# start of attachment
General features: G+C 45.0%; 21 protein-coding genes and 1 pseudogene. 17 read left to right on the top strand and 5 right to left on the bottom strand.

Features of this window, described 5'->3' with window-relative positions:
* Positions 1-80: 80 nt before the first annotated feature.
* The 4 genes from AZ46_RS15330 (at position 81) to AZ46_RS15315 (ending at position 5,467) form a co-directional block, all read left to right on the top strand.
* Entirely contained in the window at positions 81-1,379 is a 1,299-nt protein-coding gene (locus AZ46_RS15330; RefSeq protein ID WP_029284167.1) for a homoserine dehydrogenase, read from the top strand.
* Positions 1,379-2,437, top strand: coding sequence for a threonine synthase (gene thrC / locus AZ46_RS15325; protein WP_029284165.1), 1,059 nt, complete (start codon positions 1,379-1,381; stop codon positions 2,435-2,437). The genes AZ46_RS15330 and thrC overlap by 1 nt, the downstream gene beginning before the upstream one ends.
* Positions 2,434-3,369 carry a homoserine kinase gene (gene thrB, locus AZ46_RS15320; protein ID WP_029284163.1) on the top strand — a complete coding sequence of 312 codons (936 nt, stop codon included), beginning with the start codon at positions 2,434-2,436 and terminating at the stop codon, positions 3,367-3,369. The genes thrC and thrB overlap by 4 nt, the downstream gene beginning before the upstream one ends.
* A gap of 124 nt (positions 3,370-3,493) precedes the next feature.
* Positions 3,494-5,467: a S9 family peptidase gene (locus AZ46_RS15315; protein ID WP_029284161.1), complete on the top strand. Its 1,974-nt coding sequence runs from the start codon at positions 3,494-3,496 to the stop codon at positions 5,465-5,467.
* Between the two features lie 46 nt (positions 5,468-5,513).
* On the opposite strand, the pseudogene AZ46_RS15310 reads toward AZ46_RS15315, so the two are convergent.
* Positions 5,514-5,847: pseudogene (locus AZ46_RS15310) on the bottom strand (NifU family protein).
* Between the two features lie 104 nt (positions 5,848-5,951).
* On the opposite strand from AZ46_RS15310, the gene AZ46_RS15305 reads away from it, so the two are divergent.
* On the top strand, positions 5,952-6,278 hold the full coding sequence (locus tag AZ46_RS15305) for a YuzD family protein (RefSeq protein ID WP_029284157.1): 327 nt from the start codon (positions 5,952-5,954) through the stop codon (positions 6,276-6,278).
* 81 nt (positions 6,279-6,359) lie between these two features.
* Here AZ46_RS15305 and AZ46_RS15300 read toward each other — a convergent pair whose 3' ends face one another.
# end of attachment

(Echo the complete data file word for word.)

General features: G+C 45.0%; 21 protein-coding genes and 1 pseudogene. 17 read left to right on the top strand and 5 right to left on the bottom strand.

Features of this window, described 5'->3' with window-relative positions:
* Positions 1-80: 80 nt before the first annotated feature.
* The 4 genes from AZ46_RS15330 (at position 81) to AZ46_RS15315 (ending at position 5,467) form a co-directional block, all read left to right on the top strand.
* Entirely contained in the window at positions 81-1,379 is a 1,299-nt protein-coding gene (locus AZ46_RS15330; RefSeq protein ID WP_029284167.1) for a homoserine dehydrogenase, read from the top strand.
* Positions 1,379-2,437, top strand: coding sequence for a threonine synthase (gene thrC / locus AZ46_RS15325; protein WP_029284165.1), 1,059 nt, complete (start codon positions 1,379-1,381; stop codon positions 2,435-2,437). The genes AZ46_RS15330 and thrC overlap by 1 nt, the downstream gene beginning before the upstream one ends.
* Positions 2,434-3,369 carry a homoserine kinase gene (gene thrB, locus AZ46_RS15320; protein ID WP_029284163.1) on the top strand — a complete coding sequence of 312 codons (936 nt, stop codon included), beginning with the start codon at positions 2,434-2,436 and terminating at the stop codon, positions 3,367-3,369. The genes thrC and thrB overlap by 4 nt, the downstream gene beginning before the upstream one ends.
* A gap of 124 nt (positions 3,370-3,493) precedes the next feature.
* Positions 3,494-5,467: a S9 family peptidase gene (locus AZ46_RS15315; protein ID WP_029284161.1), complete on the top strand. Its 1,974-nt coding sequence runs from the start codon at positions 3,494-3,496 to the stop codon at positions 5,465-5,467.
* Between the two features lie 46 nt (positions 5,468-5,513).
* On the opposite strand, the pseudogene AZ46_RS15310 reads toward AZ46_RS15315, so the two are convergent.
* Positions 5,514-5,847: pseudogene (locus AZ46_RS15310) on the bottom strand (NifU family protein).
* Between the two features lie 104 nt (positions 5,848-5,951).
* On the opposite strand from AZ46_RS15310, the gene AZ46_RS15305 reads away from it, so the two are divergent.
* On the top strand, positions 5,952-6,278 hold the full coding sequence (locus tag AZ46_RS15305) for a YuzD family protein (RefSeq protein ID WP_029284157.1): 327 nt from the start codon (positions 5,952-5,954) through the stop codon (positions 6,276-6,278).
* 81 nt (positions 6,279-6,359) lie between these two features.
* Here AZ46_RS15305 and AZ46_RS15300 read toward each other — a convergent pair whose 3' ends face one another.